by Justin Goulding, BBC Sport
South Africa condemned Ireland to their first defeat of the World Cup as they cruised to a 201-run win in Canberra.
Hashim Amla hit 159, Faf du Plessis 109 and Rilee Rossouw a rapid unbeaten 61 in South Africa’s 411-4, the second time in two Pool B games they have passed 400.
Ireland collapsed to 48-5 as they were bowled out for 210 in 45 overs despite Andrew Balbirnie’s 58.
Kyle Abbott finished with 4-21 and fellow pace bowler Morne Morkel 3-34.
South Africa need to win only one of their remaining two group games, against Pakistan and the United Arab Emirates, to reach the quarter-finals.
Ireland remain well placed to qualify, although the margin of defeat at the Manuka Oval will have a negative impact on their net run rate before Saturday’s clash with Zimbabwe in Hobart.
This game served as another illustration of South Africa’s immense power with the bat, albeit on a placid surface and against an attack lacking penetration.
Perhaps more alarming for their rivals, captain AB de Villiers – the star of their 257-run win over West Indies with 162 not out off 66 balls – played a negligible role with 24 off nine deliveries.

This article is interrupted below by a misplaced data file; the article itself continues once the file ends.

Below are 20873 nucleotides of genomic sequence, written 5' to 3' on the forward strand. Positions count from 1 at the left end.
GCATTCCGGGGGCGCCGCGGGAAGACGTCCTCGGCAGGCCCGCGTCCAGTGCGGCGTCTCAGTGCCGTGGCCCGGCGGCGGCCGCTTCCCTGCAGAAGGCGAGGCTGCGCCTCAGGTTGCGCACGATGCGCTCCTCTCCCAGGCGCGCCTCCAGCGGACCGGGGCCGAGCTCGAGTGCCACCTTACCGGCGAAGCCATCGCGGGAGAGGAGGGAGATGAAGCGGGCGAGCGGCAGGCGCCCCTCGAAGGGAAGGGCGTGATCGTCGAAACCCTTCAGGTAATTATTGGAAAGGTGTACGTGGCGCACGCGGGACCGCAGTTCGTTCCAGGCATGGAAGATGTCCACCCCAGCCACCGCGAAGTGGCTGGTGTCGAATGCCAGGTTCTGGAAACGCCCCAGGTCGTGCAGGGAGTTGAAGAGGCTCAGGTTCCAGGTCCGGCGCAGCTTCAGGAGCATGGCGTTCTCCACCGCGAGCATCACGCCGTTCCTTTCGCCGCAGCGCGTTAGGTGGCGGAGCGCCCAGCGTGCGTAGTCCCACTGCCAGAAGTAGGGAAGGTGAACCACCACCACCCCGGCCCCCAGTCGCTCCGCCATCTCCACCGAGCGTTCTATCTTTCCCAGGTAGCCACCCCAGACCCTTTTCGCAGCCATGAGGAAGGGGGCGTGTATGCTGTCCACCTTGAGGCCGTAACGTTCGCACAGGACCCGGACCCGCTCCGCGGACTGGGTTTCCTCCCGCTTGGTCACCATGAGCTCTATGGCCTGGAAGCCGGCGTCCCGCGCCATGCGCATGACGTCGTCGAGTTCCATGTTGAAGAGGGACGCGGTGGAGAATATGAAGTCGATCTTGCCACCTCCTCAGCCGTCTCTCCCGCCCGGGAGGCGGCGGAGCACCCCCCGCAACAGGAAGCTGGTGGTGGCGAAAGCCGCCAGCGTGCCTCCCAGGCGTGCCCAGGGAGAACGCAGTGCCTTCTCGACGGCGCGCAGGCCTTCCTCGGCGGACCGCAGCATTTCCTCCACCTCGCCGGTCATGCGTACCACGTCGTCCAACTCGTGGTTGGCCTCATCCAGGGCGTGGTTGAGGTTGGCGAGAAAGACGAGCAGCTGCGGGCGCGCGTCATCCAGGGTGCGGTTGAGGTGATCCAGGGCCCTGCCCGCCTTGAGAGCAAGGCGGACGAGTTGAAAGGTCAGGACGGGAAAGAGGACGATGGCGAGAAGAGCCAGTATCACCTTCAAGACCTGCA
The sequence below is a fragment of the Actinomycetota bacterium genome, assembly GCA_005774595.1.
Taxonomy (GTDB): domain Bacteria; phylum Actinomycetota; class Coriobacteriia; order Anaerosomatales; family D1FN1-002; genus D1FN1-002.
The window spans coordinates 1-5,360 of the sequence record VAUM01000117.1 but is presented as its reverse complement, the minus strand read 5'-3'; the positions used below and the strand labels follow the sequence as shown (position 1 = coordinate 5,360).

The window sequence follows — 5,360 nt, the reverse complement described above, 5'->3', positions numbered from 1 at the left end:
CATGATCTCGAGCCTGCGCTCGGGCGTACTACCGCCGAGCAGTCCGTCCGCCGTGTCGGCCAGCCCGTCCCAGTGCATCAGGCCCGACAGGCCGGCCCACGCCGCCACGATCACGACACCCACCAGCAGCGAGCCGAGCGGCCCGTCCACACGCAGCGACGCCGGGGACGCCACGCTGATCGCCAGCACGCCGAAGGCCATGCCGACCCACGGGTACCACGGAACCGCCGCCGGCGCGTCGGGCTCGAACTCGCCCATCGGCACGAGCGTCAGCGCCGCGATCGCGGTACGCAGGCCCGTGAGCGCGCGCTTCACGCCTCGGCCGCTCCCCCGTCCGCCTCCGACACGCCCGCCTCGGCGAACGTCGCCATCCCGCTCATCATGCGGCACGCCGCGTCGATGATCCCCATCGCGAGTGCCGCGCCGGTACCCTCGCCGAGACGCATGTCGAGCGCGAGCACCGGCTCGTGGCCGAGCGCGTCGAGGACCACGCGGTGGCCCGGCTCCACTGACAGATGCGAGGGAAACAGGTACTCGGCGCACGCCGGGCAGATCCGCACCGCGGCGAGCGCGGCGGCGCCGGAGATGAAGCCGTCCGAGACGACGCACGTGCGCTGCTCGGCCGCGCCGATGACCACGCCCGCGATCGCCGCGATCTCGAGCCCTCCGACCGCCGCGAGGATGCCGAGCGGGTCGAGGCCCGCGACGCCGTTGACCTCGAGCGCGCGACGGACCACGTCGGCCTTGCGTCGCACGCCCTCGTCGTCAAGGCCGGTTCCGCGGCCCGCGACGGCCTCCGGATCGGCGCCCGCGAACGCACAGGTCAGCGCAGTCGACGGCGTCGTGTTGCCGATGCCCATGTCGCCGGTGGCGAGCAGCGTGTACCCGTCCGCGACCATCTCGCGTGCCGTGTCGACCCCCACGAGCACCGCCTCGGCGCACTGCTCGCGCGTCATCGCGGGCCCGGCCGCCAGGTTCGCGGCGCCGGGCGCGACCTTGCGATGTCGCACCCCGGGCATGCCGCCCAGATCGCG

Amla and Du Plessis shared 247, a South Africa record for the second wicket, before Rossouw and David Miller plundered an unbroken 110 off the last 8.3 overs.
Five South Africa batsmen have now scored centuries in this competition.
Ireland were left to rue two costly misses, Amla put down on 10 by Ed Joyce, and Du Plessis edging between wicketkeeper Gary Wilson and Kevin O’Brien at slip when on 19.
Thereafter, they were barely troubled, rotating the strike almost at will while rarely wasting a chance to punish Ireland’s increasingly wayward attack.
Having seen Quinton de Kock fall in the third over, Amla – typically strong through point and mid-wicket – batted with his usual fluency as he became the quickest player to reach 20 ODI centuries.
Du Plessis, whose hundred was equally measured, was finally bowled making room to Kevin O’Brien, and the departure of Amla and De Villiers in the space of three balls merely gave Rossouw and Miller the freedom to mount a late-innings assault.
An improbable Ireland chase became nigh on impossible as Dale Steyn and Abbott shared five wickets in the first 11 overs.
Balbirnie and O’Brien’s sixth-wicket stand of 81 helped Ireland avert the heaviest defeat in ODI history, but the remainder of the innings was no more than an exercise in limiting the damage to their net run rate.
Although South Africa employed eight bowlers – including part-timer De Villiers, who removed John Mooney – Morkel mopped up the tail with two wickets in successive overs.